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Electronics in a Bad Economy

by January 10, 2009
Bad economy may mean less E-Trash

Bad economy may mean less E-Trash

Happy New Year Audioholics! It’s a brand new year and with it comes new announcements from the tech industry. From Macworld to CES we’re in the midst of a bombardment of new cool stuff to buy. But this January finds us in the midst of one of the biggest economic slowdowns since the early 80s. Does a bleak economic outlook curtail your enthusiasm for the latest gadget? 

A study was conducted by Forrester Research that concluded 60 percent of you are less likely to buy handheld video players, satellite radios, game consoles, portable GPS systems and Smartphones this year. The survey studied over 5,000 adults in the U.S. asking specifics about what areas of consumer electronics they’re will to buy or not buy in the coming year. 

While this might be bad news for certain areas of the economy others aren’t so affected. The Forrester study said that HDTV and laptop purchases aren’t likely to be as affected by economy. It also concluded that almost nobody is ready to cut back on standard (non-Smartphone) cell phone services, Internet or Cable TV. 

Prior to the opening of CES this year the CEA (Consumer Electronics Association) held a “State of the Industry” session. Steve Koenig, Director of industry analysis at the CEA said that despite tough times ahead: 

“Technology has become a necessity. It is not a luxury anymore…”

Koenig believes consumers are going to keep on spending money on new technology in 2009 even if numbers will be down from 2008. Although the CEA deflected media queries into which segments of the consumer electronics industry are more likely to suffer, we already have a pretty good idea.

In the face of grim economic news and worries over the future of your own employment, it’s going to be a challenge to get consumers to spend on electronics. But one thing is for sure, there’ll always be a market for the practical stuff. When people aren’t spending money they tend to stay home. What they do at home is use more consumer electronics that as Mr. Koenig says; have become a necessity.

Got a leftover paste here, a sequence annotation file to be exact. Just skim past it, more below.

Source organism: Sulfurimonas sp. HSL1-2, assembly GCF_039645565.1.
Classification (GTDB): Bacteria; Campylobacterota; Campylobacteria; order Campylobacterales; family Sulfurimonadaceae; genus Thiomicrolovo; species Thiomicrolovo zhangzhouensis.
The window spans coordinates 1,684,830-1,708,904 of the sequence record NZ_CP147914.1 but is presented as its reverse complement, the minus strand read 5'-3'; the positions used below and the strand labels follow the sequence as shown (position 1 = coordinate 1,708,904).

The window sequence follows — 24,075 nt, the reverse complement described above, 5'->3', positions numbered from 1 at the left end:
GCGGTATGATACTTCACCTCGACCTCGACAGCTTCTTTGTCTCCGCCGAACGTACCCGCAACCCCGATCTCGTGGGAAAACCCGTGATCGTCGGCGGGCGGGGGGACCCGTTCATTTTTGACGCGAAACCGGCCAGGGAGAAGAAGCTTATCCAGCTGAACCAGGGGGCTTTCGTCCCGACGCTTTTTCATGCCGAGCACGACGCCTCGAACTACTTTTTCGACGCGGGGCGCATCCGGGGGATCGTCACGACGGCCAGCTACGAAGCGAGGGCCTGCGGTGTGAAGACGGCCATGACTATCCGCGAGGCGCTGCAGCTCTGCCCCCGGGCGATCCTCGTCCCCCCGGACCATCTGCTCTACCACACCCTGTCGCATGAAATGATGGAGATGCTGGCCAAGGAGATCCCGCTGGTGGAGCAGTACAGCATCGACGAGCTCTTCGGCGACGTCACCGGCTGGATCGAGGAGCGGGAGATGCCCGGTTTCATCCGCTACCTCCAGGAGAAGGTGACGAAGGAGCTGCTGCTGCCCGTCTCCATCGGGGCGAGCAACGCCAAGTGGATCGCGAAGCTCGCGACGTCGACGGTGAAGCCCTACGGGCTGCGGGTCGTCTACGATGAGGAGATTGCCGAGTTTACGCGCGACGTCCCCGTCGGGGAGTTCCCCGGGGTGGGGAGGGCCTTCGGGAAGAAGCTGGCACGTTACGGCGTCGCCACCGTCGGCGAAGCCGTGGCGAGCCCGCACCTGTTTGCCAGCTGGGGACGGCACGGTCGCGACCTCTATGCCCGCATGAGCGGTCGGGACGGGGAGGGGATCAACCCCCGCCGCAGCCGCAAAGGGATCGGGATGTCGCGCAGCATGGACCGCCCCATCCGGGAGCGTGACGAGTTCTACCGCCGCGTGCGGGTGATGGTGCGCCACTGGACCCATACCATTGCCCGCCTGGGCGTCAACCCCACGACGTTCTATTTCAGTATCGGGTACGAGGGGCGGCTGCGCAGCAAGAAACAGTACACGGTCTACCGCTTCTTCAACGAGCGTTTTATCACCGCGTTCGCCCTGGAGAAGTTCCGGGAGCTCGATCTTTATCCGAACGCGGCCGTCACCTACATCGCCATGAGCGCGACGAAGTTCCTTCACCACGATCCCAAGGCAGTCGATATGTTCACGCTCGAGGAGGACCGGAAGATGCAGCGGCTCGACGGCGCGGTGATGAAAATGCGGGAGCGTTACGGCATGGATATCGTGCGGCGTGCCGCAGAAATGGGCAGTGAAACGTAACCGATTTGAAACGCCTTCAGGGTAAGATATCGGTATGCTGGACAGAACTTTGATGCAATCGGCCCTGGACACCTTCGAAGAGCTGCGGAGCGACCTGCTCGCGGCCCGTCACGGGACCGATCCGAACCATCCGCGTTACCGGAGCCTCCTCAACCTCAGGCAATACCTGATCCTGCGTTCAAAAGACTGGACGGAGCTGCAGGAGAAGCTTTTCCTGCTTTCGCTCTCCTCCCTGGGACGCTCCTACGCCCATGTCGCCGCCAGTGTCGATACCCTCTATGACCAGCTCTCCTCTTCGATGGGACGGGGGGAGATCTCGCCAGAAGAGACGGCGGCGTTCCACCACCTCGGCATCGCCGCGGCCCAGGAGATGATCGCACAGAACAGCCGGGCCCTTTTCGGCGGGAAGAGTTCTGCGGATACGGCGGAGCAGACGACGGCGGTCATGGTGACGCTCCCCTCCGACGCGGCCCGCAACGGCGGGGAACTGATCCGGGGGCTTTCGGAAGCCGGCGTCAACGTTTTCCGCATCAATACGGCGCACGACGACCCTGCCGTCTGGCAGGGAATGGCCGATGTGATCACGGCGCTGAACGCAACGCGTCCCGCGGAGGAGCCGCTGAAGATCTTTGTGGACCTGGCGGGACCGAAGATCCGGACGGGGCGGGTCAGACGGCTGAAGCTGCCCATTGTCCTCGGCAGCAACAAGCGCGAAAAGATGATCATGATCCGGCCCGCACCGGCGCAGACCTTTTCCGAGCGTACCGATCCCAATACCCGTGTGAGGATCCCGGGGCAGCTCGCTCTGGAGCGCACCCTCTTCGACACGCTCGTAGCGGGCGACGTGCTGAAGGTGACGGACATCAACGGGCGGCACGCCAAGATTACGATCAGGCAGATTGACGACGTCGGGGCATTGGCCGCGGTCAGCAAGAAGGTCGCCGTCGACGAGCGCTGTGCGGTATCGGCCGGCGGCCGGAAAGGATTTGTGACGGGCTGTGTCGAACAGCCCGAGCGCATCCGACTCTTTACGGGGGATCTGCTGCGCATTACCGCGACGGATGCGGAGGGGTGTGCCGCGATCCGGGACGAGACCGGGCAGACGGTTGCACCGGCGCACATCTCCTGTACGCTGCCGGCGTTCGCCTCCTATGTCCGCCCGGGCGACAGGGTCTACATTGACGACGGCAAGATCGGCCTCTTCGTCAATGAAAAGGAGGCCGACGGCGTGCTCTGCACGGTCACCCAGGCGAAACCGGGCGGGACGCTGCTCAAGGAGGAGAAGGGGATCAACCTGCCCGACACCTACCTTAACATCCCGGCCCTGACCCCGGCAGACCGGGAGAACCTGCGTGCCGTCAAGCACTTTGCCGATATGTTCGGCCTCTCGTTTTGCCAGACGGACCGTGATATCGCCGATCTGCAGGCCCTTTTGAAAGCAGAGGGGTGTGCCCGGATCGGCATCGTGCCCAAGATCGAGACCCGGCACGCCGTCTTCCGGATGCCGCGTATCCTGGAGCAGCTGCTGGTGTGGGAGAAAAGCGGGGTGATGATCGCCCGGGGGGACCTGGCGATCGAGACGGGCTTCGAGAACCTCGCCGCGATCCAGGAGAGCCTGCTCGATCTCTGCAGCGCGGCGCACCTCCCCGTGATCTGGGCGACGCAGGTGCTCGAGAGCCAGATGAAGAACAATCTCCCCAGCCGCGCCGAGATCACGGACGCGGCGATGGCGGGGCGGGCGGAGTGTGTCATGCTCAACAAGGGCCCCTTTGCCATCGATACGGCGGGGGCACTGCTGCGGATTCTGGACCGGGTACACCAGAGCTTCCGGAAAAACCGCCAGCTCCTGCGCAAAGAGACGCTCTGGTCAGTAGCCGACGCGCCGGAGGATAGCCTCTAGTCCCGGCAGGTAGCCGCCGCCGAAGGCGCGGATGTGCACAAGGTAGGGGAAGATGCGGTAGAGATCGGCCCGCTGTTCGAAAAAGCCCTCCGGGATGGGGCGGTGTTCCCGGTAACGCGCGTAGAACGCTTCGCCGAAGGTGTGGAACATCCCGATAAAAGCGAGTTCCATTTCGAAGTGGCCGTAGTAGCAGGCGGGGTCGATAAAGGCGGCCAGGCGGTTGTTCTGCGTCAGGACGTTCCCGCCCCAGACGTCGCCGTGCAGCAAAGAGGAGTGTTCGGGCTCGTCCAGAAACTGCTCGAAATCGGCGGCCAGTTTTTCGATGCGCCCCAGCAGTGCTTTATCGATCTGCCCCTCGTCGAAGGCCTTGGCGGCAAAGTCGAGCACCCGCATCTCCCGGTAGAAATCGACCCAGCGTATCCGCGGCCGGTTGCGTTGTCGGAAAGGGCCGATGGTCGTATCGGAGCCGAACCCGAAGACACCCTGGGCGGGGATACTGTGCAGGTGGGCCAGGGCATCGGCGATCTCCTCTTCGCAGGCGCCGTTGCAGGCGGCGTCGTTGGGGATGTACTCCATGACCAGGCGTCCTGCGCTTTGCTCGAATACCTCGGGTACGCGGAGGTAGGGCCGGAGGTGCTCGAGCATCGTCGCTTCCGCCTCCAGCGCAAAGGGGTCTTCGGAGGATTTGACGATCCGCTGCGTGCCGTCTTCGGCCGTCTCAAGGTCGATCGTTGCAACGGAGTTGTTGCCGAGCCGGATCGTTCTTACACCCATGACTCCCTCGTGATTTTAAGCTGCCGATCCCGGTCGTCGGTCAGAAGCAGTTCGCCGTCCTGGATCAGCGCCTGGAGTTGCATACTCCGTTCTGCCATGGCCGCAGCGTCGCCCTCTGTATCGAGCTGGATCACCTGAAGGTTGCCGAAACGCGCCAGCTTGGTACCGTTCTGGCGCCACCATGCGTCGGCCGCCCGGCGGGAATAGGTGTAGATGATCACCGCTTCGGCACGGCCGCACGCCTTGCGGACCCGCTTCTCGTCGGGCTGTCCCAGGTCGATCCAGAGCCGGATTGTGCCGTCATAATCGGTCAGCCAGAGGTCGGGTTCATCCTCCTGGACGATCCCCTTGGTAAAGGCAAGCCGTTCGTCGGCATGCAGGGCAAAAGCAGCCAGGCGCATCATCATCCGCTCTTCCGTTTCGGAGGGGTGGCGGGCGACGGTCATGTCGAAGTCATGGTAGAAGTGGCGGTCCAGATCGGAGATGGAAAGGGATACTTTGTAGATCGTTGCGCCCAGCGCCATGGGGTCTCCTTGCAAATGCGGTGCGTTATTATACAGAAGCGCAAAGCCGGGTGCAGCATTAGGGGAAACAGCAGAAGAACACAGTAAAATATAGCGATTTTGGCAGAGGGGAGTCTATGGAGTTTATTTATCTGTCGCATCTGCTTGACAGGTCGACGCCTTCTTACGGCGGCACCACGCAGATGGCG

This economic downturn is often compared to the economic state of the early 1980s. In the early 80s my father was an engineer for MacLean Hunter Cable TV in Canada. Business was so good it expanded into the US. My family was part of a massive engineering brain drain that brought Canadian engineers to the US. We found ourselves living in the heart of the early 80s economic decline; early 1980s, Detroit Michigan.

McLean Hunter did so well it turned into Comcast in the US (in Canada it’s now Rogers) and has become one of the world’s largest communications companies in the world. If there’s one thing we learned in that era is that through economic thick and thin, people love to watch TV.

Today the Internet and cell phone services can be seen as parallel services people choose not to do without. HDTV and other Home Theater devices are sure to be similar as people decide to save money in the long run by modestly entertaining themselves at home rather than going out.

The Silver Lining in Electronics Recession

The upside is that caution in electronics spending might actually be a good thing overall for consumers. It’s a much needed Darwinian holocaust for the garbage that has been peddled for far too long. I mean honestly… Do we really need a plastic dog that dances when you plug an iPod into it?

I love gadgets. But any attendee of CES will tell you that so much garbage has been shoved down the consumer’s throats for far too long. Way too many impressionable youngsters (especially the teenagers and their obedient parents) have been conned into believing they need a Smartphone. If you already have the Internet at home, do you really need every software product and services on the road?